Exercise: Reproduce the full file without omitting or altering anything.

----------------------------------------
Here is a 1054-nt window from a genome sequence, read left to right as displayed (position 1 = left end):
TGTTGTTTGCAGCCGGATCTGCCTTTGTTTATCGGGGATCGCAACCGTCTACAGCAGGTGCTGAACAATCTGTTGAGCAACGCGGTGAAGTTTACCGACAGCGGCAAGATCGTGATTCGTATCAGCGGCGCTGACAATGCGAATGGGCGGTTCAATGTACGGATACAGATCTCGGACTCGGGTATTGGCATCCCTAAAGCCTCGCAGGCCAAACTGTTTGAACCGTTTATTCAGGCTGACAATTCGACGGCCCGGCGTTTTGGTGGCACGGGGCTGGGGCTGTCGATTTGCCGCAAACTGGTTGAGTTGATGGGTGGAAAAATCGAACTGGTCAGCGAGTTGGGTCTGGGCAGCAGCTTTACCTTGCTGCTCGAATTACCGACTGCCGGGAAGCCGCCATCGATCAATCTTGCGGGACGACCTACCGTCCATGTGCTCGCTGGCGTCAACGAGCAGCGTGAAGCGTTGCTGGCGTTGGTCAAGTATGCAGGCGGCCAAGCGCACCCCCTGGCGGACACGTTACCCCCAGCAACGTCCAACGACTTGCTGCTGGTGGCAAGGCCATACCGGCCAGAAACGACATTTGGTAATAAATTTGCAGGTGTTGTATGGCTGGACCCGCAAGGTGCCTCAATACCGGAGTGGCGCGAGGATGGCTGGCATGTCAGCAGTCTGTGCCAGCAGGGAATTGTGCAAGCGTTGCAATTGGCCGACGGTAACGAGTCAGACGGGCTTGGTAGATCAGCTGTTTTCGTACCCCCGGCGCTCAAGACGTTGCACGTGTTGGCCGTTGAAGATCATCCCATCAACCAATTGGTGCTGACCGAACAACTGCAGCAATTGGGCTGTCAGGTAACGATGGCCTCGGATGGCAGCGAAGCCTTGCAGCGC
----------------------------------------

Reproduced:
Here is a 1054-nt window from a genome sequence, read left to right as displayed (position 1 = left end):
TGTTGTTTGCAGCCGGATCTGCCTTTGTTTATCGGGGATCGCAACCGTCTACAGCAGGTGCTGAACAATCTGTTGAGCAACGCGGTGAAGTTTACCGACAGCGGCAAGATCGTGATTCGTATCAGCGGCGCTGACAATGCGAATGGGCGGTTCAATGTACGGATACAGATCTCGGACTCGGGTATTGGCATCCCTAAAGCCTCGCAGGCCAAACTGTTTGAACCGTTTATTCAGGCTGACAATTCGACGGCCCGGCGTTTTGGTGGCACGGGGCTGGGGCTGTCGATTTGCCGCAAACTGGTTGAGTTGATGGGTGGAAAAATCGAACTGGTCAGCGAGTTGGGTCTGGGCAGCAGCTTTACCTTGCTGCTCGAATTACCGACTGCCGGGAAGCCGCCATCGATCAATCTTGCGGGACGACCTACCGTCCATGTGCTCGCTGGCGTCAACGAGCAGCGTGAAGCGTTGCTGGCGTTGGTCAAGTATGCAGGCGGCCAAGCGCACCCCCTGGCGGACACGTTACCCCCAGCAACGTCCAACGACTTGCTGCTGGTGGCAAGGCCATACCGGCCAGAAACGACATTTGGTAATAAATTTGCAGGTGTTGTATGGCTGGACCCGCAAGGTGCCTCAATACCGGAGTGGCGCGAGGATGGCTGGCATGTCAGCAGTCTGTGCCAGCAGGGAATTGTGCAAGCGTTGCAATTGGCCGACGGTAACGAGTCAGACGGGCTTGGTAGATCAGCTGTTTTCGTACCCCCGGCGCTCAAGACGTTGCACGTGTTGGCCGTTGAAGATCATCCCATCAACCAATTGGTGCTGACCGAACAACTGCAGCAATTGGGCTGTCAGGTAACGATGGCCTCGGATGGCAGCGAAGCCTTGCAGCGC